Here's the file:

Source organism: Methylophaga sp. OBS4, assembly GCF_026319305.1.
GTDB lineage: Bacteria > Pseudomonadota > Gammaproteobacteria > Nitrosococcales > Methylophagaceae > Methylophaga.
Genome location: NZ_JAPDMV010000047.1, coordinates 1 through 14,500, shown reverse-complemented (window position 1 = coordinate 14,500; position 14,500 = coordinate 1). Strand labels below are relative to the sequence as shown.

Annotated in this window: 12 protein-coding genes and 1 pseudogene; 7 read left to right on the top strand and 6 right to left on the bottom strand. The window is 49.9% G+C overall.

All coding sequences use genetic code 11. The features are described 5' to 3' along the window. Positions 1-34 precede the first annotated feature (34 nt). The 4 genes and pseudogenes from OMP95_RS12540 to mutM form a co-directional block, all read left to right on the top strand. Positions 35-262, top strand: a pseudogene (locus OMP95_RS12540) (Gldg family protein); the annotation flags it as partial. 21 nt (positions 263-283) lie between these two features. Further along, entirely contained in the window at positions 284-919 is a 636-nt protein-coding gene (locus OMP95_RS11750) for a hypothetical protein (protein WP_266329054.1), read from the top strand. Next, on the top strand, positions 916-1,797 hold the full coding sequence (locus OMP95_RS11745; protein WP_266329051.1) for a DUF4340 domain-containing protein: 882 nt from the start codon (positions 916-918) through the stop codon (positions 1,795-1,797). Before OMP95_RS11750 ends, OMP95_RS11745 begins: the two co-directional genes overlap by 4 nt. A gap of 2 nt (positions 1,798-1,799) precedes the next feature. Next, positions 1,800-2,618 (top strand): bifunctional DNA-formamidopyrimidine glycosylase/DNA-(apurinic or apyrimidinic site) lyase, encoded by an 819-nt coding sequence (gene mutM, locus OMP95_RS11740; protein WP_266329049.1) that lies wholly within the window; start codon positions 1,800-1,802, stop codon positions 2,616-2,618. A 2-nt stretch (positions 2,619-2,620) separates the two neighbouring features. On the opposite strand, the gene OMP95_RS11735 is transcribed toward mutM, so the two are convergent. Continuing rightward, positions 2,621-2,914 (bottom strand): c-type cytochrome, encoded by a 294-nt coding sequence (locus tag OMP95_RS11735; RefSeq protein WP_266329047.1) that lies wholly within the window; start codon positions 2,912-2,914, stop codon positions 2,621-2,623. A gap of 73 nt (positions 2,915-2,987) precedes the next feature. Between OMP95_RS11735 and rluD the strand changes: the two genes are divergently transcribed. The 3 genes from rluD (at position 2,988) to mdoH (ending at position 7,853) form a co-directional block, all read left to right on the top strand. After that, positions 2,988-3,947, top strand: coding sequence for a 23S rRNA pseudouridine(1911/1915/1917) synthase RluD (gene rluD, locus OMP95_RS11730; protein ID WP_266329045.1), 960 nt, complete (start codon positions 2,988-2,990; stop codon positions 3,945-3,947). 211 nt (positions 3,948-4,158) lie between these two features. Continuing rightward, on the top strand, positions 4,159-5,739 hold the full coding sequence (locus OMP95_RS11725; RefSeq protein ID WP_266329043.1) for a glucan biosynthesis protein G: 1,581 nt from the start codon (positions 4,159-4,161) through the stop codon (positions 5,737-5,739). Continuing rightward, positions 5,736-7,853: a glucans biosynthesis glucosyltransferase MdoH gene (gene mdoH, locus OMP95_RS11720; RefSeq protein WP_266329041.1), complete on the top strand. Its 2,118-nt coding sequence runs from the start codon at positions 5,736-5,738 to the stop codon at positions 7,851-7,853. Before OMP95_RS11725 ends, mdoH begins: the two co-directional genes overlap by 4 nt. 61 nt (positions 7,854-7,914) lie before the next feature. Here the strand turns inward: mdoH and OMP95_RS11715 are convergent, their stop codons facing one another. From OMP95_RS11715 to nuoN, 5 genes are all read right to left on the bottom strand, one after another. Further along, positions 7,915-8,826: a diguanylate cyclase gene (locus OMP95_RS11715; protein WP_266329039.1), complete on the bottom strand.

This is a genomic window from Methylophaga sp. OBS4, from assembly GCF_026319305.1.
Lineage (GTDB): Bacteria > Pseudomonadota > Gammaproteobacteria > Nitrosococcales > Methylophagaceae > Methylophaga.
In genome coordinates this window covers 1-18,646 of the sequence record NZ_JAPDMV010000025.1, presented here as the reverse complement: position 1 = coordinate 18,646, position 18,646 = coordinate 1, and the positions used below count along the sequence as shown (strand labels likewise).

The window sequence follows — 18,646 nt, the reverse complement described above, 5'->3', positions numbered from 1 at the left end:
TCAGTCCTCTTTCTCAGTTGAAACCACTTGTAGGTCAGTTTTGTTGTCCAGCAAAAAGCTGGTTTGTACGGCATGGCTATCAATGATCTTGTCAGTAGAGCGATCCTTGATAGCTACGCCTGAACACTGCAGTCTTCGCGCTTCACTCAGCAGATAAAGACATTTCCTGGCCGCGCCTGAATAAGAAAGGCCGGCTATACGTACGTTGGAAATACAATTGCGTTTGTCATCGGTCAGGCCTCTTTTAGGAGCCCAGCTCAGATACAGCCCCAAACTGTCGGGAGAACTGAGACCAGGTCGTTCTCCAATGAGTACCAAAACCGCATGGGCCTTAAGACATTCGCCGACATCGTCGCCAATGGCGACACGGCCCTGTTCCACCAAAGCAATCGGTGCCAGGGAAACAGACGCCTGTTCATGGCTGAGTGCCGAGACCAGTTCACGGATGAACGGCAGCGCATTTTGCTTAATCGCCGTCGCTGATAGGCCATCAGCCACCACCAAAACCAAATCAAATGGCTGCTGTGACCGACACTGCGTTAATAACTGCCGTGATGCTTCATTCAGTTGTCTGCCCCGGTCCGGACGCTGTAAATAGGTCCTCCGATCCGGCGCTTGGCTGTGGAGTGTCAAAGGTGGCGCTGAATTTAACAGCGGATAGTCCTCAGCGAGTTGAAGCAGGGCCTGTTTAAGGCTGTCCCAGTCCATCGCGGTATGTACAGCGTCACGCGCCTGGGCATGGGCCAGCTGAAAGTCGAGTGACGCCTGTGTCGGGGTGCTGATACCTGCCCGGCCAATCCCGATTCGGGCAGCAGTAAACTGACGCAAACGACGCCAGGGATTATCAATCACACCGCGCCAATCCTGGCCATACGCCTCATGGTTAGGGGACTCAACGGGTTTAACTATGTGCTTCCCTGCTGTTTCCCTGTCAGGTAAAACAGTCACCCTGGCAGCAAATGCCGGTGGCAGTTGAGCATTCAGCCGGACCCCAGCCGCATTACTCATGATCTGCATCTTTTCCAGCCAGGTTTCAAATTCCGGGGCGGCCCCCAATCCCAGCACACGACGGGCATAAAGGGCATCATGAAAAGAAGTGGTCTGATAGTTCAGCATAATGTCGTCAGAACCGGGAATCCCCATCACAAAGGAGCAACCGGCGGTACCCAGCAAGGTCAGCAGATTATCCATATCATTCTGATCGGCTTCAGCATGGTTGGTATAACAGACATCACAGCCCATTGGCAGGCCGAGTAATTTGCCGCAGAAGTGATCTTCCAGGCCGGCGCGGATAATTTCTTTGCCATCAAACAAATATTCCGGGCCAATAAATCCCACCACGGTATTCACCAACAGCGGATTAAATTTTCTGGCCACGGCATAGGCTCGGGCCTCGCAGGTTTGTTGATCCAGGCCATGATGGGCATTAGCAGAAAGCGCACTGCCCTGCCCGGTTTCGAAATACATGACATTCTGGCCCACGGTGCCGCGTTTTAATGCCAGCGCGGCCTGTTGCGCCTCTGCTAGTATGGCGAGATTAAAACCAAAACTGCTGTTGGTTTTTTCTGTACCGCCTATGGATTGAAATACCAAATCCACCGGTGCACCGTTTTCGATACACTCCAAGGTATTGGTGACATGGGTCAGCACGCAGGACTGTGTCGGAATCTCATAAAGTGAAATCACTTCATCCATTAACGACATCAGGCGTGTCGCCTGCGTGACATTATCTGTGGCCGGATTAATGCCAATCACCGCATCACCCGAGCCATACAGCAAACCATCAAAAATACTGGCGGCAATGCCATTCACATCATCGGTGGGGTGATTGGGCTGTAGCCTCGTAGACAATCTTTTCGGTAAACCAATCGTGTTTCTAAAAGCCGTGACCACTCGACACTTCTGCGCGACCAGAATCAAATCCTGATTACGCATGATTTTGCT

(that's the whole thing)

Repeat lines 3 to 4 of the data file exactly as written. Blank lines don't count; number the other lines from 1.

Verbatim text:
Genome location: NZ_JAPDMV010000047.1, coordinates 1 through 14,500, shown reverse-complemented (window position 1 = coordinate 14,500; position 14,500 = coordinate 1). Strand labels below are relative to the sequence as shown.

Annotated in this window: 12 protein-coding genes and 1 pseudogene; 7 read left to right on the top strand and 6 right to left on the bottom strand. The window is 49.9% G+C overall.